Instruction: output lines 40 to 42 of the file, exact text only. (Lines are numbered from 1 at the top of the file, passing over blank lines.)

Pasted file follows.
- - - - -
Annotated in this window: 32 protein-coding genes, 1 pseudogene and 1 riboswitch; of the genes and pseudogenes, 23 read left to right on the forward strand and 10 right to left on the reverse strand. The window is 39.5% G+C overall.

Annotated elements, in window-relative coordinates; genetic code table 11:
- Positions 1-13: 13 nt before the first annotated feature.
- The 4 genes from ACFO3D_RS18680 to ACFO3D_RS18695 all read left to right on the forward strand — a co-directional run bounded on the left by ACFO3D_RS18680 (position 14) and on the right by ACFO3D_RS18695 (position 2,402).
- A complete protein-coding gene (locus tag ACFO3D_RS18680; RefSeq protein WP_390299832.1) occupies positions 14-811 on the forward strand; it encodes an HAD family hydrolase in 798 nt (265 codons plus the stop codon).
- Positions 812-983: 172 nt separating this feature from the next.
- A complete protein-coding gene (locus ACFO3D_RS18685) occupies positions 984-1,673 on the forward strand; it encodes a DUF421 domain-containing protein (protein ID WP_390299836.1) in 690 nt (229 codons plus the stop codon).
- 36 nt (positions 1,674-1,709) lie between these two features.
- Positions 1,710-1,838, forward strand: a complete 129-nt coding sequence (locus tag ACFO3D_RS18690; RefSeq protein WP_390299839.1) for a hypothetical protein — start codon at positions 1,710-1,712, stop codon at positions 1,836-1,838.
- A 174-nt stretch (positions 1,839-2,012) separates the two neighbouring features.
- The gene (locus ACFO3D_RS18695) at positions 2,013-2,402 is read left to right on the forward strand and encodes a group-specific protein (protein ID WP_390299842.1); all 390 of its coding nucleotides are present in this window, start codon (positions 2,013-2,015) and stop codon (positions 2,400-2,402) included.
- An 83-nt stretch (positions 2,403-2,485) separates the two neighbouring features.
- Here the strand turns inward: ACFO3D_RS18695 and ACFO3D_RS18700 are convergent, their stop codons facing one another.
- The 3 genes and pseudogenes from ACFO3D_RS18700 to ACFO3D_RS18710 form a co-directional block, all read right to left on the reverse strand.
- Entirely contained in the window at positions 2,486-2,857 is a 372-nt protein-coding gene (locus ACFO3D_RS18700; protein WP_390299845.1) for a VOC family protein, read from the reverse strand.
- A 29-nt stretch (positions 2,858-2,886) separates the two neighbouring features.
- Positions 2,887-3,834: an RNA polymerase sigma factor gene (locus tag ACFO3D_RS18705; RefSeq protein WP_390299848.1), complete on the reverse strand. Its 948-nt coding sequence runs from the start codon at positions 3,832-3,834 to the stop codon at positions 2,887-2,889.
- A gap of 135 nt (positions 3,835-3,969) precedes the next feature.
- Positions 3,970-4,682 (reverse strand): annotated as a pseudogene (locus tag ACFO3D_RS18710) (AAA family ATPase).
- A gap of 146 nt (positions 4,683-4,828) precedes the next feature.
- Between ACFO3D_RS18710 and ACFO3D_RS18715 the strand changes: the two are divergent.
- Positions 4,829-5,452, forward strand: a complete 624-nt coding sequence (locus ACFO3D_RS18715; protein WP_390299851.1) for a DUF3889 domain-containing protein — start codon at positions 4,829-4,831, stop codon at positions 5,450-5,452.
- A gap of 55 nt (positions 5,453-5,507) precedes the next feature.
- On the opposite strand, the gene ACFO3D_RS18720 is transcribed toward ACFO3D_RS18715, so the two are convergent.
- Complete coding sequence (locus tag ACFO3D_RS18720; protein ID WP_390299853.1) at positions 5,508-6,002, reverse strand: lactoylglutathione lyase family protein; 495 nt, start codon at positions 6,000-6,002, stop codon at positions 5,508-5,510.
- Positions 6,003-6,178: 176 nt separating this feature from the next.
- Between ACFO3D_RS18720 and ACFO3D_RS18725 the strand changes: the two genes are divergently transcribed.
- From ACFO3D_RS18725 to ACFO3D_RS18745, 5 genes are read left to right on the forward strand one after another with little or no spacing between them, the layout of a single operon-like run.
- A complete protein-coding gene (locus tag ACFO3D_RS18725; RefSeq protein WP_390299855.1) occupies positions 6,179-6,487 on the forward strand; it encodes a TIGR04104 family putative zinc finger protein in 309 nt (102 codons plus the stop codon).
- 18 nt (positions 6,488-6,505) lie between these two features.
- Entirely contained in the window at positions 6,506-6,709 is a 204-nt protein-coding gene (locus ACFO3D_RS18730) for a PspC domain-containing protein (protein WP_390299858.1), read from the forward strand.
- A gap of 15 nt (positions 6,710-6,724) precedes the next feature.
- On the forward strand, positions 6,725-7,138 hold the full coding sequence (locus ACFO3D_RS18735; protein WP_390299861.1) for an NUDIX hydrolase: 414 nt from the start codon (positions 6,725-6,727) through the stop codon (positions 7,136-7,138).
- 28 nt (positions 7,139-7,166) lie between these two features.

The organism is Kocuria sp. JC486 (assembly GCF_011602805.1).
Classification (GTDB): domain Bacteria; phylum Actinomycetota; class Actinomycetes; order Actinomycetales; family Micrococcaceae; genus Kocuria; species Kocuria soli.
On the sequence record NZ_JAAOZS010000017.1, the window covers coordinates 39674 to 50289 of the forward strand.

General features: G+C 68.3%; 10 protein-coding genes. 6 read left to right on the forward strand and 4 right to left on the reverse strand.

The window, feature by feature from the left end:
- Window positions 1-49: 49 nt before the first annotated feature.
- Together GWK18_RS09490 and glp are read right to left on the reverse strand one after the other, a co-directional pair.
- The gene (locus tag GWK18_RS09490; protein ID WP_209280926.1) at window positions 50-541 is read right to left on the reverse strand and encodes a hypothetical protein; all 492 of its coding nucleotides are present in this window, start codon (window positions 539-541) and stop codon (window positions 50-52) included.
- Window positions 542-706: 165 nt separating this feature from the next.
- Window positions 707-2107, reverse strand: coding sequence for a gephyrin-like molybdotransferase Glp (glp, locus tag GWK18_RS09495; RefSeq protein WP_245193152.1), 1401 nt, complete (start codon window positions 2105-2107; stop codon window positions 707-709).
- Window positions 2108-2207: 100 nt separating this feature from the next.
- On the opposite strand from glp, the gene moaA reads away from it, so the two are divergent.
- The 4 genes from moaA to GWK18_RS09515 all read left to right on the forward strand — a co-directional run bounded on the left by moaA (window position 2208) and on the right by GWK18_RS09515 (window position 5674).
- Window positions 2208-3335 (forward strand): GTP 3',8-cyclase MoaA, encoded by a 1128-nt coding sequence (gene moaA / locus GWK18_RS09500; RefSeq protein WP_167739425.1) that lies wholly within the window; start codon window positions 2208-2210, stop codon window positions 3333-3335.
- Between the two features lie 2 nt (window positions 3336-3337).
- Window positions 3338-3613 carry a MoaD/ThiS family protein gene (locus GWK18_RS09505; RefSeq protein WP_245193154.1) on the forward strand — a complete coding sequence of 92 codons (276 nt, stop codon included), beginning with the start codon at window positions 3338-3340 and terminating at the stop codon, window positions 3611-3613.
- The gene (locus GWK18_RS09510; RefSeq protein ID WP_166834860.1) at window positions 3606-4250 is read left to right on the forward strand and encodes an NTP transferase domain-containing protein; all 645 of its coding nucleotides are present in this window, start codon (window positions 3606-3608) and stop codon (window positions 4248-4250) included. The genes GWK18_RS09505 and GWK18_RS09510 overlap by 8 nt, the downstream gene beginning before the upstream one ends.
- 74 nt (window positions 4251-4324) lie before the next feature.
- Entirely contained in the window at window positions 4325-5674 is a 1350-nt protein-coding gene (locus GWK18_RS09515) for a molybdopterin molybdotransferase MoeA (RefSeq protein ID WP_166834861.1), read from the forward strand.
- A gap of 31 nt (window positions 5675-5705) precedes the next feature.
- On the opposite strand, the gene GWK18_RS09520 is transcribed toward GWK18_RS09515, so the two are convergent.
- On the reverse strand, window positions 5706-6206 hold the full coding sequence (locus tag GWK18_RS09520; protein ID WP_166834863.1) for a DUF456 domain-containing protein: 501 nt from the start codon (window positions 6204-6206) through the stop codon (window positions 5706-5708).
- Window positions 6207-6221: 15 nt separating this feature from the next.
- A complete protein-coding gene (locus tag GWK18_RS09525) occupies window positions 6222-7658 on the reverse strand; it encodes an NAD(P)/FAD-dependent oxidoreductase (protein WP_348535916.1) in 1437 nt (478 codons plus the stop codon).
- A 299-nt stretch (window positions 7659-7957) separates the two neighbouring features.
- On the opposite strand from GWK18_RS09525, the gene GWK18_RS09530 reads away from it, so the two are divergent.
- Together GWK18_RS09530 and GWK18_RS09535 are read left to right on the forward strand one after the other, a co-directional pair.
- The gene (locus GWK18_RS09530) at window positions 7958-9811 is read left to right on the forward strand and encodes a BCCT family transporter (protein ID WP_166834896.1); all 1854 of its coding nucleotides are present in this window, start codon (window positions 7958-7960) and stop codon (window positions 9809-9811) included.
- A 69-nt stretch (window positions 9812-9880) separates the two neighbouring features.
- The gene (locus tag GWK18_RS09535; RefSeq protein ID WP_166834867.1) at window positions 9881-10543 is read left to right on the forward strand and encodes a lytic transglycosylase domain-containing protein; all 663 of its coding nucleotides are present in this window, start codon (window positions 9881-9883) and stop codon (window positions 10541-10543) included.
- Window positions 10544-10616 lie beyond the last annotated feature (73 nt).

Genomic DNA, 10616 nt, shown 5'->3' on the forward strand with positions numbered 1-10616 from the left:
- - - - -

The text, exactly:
- Window positions 1-49: 49 nt before the first annotated feature.
- Together GWK18_RS09490 and glp are read right to left on the reverse strand one after the other, a co-directional pair.
- The gene (locus tag GWK18_RS09490; protein ID WP_209280926.1) at window positions 50-541 is read right to left on the reverse strand and encodes a hypothetical protein; all 492 of its coding nucleotides are present in this window, start codon (window positions 539-541) and stop codon (window positions 50-52) included.